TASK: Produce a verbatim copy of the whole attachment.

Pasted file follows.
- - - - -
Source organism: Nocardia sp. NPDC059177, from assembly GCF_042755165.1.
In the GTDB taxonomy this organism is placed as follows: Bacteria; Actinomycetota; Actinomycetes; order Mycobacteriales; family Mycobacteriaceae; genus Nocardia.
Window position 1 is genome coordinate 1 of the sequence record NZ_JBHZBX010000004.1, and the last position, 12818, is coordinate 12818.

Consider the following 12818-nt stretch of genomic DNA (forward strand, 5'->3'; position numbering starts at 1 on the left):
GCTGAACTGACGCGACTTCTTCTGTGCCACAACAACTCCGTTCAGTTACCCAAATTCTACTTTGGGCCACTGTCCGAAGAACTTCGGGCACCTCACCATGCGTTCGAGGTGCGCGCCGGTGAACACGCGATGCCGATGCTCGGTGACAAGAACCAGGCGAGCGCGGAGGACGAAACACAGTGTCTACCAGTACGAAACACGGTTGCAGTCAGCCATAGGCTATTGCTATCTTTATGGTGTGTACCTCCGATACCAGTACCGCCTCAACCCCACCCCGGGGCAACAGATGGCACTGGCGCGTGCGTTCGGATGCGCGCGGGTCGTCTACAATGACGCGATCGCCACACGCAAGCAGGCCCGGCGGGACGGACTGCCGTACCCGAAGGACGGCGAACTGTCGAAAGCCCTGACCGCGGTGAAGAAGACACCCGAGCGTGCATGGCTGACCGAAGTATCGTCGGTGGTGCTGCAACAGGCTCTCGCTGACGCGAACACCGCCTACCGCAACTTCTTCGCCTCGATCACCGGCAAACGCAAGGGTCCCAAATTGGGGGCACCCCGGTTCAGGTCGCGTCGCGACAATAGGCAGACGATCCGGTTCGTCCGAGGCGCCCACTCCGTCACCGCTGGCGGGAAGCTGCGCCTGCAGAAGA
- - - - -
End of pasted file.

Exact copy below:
Source organism: Nocardia sp. NPDC059177, from assembly GCF_042755165.1.
In the GTDB taxonomy this organism is placed as follows: Bacteria; Actinomycetota; Actinomycetes; order Mycobacteriales; family Mycobacteriaceae; genus Nocardia.
Window position 1 is genome coordinate 1 of the sequence record NZ_JBHZBX010000004.1, and the last position, 12818, is coordinate 12818.

Consider the following 12818-nt stretch of genomic DNA (forward strand, 5'->3'; position numbering starts at 1 on the left):
GCTGAACTGACGCGACTTCTTCTGTGCCACAACAACTCCGTTCAGTTACCCAAATTCTACTTTGGGCCACTGTCCGAAGAACTTCGGGCACCTCACCATGCGTTCGAGGTGCGCGCCGGTGAACACGCGATGCCGATGCTCGGTGACAAGAACCAGGCGAGCGCGGAGGACGAAACACAGTGTCTACCAGTACGAAACACGGTTGCAGTCAGCCATAGGCTATTGCTATCTTTATGGTGTGTACCTCCGATACCAGTACCGCCTCAACCCCACCCCGGGGCAACAGATGGCACTGGCGCGTGCGTTCGGATGCGCGCGGGTCGTCTACAATGACGCGATCGCCACACGCAAGCAGGCCCGGCGGGACGGACTGCCGTACCCGAAGGACGGCGAACTGTCGAAAGCCCTGACCGCGGTGAAGAAGACACCCGAGCGTGCATGGCTGACCGAAGTATCGTCGGTGGTGCTGCAACAGGCTCTCGCTGACGCGAACACCGCCTACCGCAACTTCTTCGCCTCGATCACCGGCAAACGCAAGGGTCCCAAATTGGGGGCACCCCGGTTCAGGTCGCGTCGCGACAATAGGCAGACGATCCGGTTCGTCCGAGGCGCCCACTCCGTCACCGCTGGCGGGAAGCTGCGCCTGCAGAAGA